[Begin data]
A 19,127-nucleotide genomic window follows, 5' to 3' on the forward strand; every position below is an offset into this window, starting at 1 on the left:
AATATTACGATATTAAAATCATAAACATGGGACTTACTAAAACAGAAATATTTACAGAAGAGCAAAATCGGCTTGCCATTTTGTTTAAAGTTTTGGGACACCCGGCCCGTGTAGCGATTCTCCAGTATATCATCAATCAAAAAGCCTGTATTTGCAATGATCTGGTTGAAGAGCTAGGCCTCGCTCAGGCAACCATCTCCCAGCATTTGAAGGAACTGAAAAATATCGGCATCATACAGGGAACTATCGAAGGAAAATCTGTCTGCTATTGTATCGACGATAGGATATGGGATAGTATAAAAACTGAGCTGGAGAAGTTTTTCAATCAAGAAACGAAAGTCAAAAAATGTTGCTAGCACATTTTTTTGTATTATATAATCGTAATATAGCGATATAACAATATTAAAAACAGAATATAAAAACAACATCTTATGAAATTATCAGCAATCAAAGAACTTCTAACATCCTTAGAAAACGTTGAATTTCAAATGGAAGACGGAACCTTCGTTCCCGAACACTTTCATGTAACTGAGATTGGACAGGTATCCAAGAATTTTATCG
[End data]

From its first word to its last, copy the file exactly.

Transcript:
A 19,127-nucleotide genomic window follows, 5' to 3' on the forward strand; every position below is an offset into this window, starting at 1 on the left:
AATATTACGATATTAAAATCATAAACATGGGACTTACTAAAACAGAAATATTTACAGAAGAGCAAAATCGGCTTGCCATTTTGTTTAAAGTTTTGGGACACCCGGCCCGTGTAGCGATTCTCCAGTATATCATCAATCAAAAAGCCTGTATTTGCAATGATCTGGTTGAAGAGCTAGGCCTCGCTCAGGCAACCATCTCCCAGCATTTGAAGGAACTGAAAAATATCGGCATCATACAGGGAACTATCGAAGGAAAATCTGTCTGCTATTGTATCGACGATAGGATATGGGATAGTATAAAAACTGAGCTGGAGAAGTTTTTCAATCAAGAAACGAAAGTCAAAAAATGTTGCTAGCACATTTTTTTGTATTATATAATCGTAATATAGCGATATAACAATATTAAAAACAGAATATAAAAACAACATCTTATGAAATTATCAGCAATCAAAGAACTTCTAACATCCTTAGAAAACGTTGAATTTCAAATGGAAGACGGAACCTTCGTTCCCGAACACTTTCATGTAACTGAGATTGGACAGGTATCCAAGAATTTTATCG